Mill City

Mill City's history begins with that of the Humboldt Canal. The canal, sometimes known as the French Canal, was proposed by Gintz and Joseph Ginaca in 1862. Plans called for the canal to be three feet deep and fifteen feet wide, dropping about 113 feet during its course. It was to start at Preble, near Golconda, and end at a newly-created townsite, first known as Centralia, then Millville, and finally Mill City. It's purpose was to not only irrigate the land, but also support barges and power new mills that would be constructed in Mill City. The projected cost was $160,000, and excavation was begun in 1863 by Louis Lay - a French emigrant from California. Another Frenchman, Frank Baud, also worked on the project. He later helped found Winnemucca. Construction on the Humboldt Canal was never finished. Engineering errors and severe seepage near Rose Creek contributed to the project's abandonment, which had already cost $100,000.

In 1864, an extensive townsite plat was filed. Mill City was to have 4,800 lots, as well as public squares and reserved spaces. The ill-fated canal would run through the heart of town, lined on either side by a sidewalk. However, after the Humboldt Canal failed, that version of Mill City was never realized.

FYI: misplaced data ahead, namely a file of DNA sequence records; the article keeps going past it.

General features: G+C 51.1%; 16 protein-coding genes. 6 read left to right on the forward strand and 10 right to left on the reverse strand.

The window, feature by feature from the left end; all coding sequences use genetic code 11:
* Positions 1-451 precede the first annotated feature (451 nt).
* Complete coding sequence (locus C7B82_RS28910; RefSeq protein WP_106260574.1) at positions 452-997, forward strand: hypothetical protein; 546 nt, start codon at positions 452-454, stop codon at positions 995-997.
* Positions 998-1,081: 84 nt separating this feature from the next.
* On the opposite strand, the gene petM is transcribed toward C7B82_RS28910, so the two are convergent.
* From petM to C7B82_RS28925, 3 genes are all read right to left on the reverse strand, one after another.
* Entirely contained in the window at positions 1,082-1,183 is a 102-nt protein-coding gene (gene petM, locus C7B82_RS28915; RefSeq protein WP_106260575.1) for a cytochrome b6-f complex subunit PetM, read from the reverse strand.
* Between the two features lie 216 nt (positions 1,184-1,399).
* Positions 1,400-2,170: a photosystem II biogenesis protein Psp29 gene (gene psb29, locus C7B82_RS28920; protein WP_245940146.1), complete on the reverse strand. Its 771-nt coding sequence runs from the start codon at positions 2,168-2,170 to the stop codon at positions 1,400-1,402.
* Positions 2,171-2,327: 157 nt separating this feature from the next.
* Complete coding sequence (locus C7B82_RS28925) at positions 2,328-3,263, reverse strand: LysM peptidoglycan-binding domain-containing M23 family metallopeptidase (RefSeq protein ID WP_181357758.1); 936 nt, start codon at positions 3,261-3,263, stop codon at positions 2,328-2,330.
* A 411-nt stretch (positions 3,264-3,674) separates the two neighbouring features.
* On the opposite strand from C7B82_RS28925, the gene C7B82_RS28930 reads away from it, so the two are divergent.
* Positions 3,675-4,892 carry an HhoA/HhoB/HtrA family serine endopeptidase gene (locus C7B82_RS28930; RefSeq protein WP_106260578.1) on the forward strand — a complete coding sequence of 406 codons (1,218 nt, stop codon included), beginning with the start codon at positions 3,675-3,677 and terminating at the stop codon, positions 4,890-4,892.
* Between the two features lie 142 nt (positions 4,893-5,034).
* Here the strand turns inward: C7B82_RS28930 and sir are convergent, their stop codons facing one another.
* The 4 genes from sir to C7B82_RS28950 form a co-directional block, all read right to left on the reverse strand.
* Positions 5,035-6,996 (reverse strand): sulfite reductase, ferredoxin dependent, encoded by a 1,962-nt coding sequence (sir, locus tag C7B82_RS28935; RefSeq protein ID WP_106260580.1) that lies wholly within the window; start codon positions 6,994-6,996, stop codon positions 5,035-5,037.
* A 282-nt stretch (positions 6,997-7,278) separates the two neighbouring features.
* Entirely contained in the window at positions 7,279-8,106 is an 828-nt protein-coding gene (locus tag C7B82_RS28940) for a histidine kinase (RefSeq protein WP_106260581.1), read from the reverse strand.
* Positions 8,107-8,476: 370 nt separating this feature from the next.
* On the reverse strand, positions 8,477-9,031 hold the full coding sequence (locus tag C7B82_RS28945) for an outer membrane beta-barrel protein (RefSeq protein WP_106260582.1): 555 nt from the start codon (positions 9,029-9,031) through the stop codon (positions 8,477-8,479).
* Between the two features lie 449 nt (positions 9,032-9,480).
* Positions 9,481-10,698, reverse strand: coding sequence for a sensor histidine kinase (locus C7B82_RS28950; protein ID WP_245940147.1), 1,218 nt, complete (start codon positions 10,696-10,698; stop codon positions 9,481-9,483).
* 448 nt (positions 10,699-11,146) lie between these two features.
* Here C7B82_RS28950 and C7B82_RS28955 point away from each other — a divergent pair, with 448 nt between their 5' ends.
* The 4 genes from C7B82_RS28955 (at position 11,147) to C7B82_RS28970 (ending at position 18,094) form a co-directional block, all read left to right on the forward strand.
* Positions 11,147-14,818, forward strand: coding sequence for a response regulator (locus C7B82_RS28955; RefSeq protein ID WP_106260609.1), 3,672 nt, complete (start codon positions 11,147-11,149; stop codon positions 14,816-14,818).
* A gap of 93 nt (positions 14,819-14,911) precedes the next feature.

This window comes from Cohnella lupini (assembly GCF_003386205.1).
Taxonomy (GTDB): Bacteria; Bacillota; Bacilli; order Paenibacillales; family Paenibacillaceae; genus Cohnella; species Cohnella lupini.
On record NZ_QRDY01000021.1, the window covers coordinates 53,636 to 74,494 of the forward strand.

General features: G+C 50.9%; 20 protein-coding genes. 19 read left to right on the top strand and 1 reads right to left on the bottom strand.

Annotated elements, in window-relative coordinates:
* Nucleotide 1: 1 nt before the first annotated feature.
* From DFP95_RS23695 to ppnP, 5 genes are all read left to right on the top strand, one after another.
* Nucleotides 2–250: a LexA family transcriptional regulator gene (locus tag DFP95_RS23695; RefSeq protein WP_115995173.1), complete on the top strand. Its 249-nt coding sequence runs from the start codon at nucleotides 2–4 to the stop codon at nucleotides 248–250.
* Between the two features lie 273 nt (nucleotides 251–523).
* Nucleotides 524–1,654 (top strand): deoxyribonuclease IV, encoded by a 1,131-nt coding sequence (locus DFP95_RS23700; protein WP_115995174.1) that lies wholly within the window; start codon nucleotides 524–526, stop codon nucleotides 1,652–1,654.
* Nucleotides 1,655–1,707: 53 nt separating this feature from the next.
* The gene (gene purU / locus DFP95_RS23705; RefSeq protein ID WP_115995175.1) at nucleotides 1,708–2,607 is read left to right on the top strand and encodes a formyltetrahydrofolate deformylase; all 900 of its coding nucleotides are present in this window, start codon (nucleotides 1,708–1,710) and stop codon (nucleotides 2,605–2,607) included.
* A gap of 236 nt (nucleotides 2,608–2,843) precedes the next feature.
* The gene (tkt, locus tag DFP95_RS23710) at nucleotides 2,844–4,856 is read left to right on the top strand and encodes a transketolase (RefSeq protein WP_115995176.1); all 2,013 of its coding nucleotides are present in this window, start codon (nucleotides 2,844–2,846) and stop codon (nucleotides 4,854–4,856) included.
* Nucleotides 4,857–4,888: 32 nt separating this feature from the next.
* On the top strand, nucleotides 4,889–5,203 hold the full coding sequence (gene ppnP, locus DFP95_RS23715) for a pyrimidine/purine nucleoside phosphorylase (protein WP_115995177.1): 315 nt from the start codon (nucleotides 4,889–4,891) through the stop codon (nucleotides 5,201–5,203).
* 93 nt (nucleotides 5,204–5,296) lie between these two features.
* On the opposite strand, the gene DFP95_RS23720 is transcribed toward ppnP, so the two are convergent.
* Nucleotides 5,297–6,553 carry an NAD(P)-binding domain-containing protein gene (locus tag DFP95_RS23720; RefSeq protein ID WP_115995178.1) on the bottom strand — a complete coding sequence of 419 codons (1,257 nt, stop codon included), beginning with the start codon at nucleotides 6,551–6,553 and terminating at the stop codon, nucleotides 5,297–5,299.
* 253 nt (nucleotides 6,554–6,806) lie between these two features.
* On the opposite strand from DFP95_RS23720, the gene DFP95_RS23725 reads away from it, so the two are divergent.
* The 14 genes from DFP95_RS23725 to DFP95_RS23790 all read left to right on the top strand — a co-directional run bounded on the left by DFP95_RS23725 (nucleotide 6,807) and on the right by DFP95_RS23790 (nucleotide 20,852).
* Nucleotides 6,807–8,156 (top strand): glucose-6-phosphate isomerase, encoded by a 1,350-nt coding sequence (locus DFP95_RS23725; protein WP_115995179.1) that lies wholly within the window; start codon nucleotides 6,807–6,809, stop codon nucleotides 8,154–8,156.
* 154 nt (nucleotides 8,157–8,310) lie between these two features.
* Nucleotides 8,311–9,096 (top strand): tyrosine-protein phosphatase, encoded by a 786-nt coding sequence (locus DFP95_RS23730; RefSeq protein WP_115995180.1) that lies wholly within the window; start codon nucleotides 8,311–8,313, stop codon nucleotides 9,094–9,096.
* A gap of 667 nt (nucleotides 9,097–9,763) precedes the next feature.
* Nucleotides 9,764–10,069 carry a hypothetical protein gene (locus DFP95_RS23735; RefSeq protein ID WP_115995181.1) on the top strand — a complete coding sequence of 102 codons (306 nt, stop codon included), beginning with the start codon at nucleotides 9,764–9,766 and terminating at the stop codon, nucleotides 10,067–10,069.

In 1868, Mill City became a station on the Central Pacific Railroad, serving camps like Dun Glen and Unionville. The town grew, soon sporting many businesses, homes, and a stamp mill. In 1875, a foundry was put into operation to repair mining machinery and to cast new metal parts for mines as far away as Cornucopia (in Elko County). By 1880, Mill City had declined to only fifty residents and eight businesses. Once Imlay was established as a new railroad division point, Mill City began to decline.

Mill City had one final revival during its lifetime. In 1908, with the establishment of Chafey at old Dun Glen, Mill City was chosen as the shipping point. Then in 1917, tungsten was discovered in the hills north of Mill City and the camp of Tungsten was formed, and once again ore was brought to the railroad in Mill City. Chafey lasted until the 1920s, and the mines in Tungsten lasted until 1958. Since then, only a few people have remained in Mill City. The Victory Highway (and later Interstate 80) were built through town, and in modern times a large truck stop has been open at the Mill City exit.

Central Pacific Railroad
ImlayMill City • Dodon →

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